From the Field
SECURE 2.0 Act—cheat sheet

What happened

In December 2022, President Joe Biden signed into law the “Consolidated Appropriations Act, 2023,” which included a major package of retirement savings provisions known as the SECURE 2.0 Act (commonly known as SECURE 2.0).

Potential impact

SECURE 2.0 is a meaningful step toward the retirement security of all Americans to help improve individuals’ ability to save for retirement, expand access to retirement plans, and ease plan administration for employers.

Our commitment

T. Rowe Price supported many of the SECURE 2.0 provisions that advance retirement security.

We continue to help our clients implement the provisions that have gone into effect and are closely monitoring the impact of SECURE 2.0 as we work with institutions, employers, and financial professionals to help individuals achieve their best retirement outcomes.

We also recognize that more retirement legislation is needed, and we will continue to engage legislators and policymakers in the future. In addition, we are working with trade associations and regulators as they propose rules to implement the SECURE 2.0 provisions.


SECURE 2.0 includes provisions that:

  • Enable matching contributions for student loan payments
  • Enable plans to include emergency savings accounts
  • Encourage automatic enrollment and automatic contribution increases
  • Increase the catch-up contribution limit
  • Permit older workers to save more and stay invested longer
  • Allow simplified disclosures
  • Provide new and enhanced credits for small businesses sponsoring plans

See the following for a summary of key provisions and their effective dates.

Key Provisions

Provisions in effect
SectionDescriptionEffective Date
Section 102
Modification of credit for small employer pension plan start-up costs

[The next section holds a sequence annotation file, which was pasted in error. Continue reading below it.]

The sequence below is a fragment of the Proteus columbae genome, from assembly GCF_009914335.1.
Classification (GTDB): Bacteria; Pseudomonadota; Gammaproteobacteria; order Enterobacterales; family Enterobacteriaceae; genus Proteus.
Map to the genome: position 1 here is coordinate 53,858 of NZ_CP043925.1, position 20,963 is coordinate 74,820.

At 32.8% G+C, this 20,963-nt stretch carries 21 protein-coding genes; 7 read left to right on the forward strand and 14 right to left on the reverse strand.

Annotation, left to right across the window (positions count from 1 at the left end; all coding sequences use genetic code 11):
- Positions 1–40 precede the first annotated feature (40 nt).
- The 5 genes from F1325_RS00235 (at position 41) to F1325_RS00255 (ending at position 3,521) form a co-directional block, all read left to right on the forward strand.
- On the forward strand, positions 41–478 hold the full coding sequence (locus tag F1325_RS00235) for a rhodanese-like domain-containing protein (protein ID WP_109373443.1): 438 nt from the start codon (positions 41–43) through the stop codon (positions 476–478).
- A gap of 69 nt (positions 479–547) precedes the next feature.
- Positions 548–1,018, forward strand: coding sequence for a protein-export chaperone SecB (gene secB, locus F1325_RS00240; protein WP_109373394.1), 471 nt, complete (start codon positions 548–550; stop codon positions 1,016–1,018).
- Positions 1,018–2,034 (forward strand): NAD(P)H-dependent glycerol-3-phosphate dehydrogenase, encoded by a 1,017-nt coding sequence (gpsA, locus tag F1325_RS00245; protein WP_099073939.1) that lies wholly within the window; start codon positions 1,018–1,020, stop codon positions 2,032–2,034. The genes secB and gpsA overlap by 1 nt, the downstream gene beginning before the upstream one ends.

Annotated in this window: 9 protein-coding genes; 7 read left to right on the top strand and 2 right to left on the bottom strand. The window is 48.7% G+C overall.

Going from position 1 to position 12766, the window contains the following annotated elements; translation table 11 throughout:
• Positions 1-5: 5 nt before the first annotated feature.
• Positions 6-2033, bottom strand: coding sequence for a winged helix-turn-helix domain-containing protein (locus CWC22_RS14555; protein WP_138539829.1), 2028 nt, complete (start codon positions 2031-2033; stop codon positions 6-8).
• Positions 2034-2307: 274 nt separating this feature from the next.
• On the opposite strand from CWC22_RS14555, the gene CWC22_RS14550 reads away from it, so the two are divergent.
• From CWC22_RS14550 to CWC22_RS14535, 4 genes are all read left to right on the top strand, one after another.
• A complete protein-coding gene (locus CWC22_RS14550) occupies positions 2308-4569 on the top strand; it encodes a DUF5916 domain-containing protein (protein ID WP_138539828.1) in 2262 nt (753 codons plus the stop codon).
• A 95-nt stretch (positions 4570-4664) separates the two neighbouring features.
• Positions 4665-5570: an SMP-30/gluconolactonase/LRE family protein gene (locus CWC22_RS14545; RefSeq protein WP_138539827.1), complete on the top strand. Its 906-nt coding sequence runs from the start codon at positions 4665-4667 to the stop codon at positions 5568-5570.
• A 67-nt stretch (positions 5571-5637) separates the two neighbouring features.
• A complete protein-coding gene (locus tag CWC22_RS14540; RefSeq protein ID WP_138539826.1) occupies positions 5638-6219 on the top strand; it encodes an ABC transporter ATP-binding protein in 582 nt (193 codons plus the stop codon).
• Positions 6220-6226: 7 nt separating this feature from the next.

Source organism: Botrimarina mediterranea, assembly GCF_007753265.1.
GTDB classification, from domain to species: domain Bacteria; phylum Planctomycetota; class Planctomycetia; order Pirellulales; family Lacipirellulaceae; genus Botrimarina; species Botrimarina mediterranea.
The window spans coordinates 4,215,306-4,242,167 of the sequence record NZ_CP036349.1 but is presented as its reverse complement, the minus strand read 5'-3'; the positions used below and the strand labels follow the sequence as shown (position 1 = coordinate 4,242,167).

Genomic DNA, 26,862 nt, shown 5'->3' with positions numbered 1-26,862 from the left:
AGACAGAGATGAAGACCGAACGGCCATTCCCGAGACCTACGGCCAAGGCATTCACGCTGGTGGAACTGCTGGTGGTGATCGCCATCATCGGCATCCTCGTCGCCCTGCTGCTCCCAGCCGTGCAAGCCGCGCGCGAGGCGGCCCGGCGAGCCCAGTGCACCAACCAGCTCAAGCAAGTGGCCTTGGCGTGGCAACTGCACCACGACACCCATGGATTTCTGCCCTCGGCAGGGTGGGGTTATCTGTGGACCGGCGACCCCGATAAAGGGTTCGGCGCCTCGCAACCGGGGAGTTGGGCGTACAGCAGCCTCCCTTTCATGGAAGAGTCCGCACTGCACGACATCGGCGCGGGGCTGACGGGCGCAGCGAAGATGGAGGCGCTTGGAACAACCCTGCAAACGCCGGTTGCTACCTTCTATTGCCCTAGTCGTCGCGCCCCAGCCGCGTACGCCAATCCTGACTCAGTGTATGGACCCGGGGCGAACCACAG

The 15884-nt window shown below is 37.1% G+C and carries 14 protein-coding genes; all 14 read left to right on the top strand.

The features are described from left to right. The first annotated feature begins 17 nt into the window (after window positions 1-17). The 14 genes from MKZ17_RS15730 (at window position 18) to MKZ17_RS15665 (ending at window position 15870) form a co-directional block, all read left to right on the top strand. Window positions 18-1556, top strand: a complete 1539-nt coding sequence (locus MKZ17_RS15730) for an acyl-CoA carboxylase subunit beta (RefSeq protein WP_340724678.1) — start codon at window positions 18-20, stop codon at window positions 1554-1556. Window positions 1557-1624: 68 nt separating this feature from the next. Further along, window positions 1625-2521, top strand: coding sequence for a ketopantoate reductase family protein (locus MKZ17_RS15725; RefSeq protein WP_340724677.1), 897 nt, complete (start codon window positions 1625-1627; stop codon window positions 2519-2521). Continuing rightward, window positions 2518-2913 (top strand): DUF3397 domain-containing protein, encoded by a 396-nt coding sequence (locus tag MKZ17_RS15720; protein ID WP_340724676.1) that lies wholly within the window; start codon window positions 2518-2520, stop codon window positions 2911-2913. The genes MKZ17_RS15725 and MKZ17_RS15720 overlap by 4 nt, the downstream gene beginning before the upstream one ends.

Increases the start-up credit from 50% to 100% for employers with up to 50 employees. Additional credit provided based on employer contribution.Taxable years after December 31, 2022
Section 107
Increase in age for required beginning date for mandatory distributions
Increases the required minimum distribution (RMD) age to 73 starting on January 1, 2023, and to 75 starting on January 1, 2033.January 1, 2023 and January 1, 2033
Section 202
Qualifying longevity annuity contracts (QLAC)
Repeals the 25% limit and allows up to $200,000 (indexed) to be used from an account balance to purchase a QLAC.Effective for contracts purchased or received in an exchange on or after December 29, 2022
Section 302
Reduction in excise tax on certain accumulations in qualified retirement plans
Reduces the penalty for failure to take RMDs from 50% to 25%, with a further reduction to 10% if the RMD failure is corrected in a timely manner.Taxable years after December 29, 2022
Section 305
Expansion of Employee Plans Compliance Resolution System (EPCRS)
Expands EPCRS to (1) allow inadvertent errors to be self-corrected within a “reasonable time” and (2) apply to inadvertent IRA errors.Effective December 29, 2022; any required guidance shall be promulgated no later than two years after the date of enactment of this act
Section 307
Increase in qualified charitable distribution limitation
Indexes the current limit (up to $100,000) for qualified charitable distributions (QCDs) to adjust for inflation.Indexed distribution limits are effective for distributions in taxable years ending after the date of enactment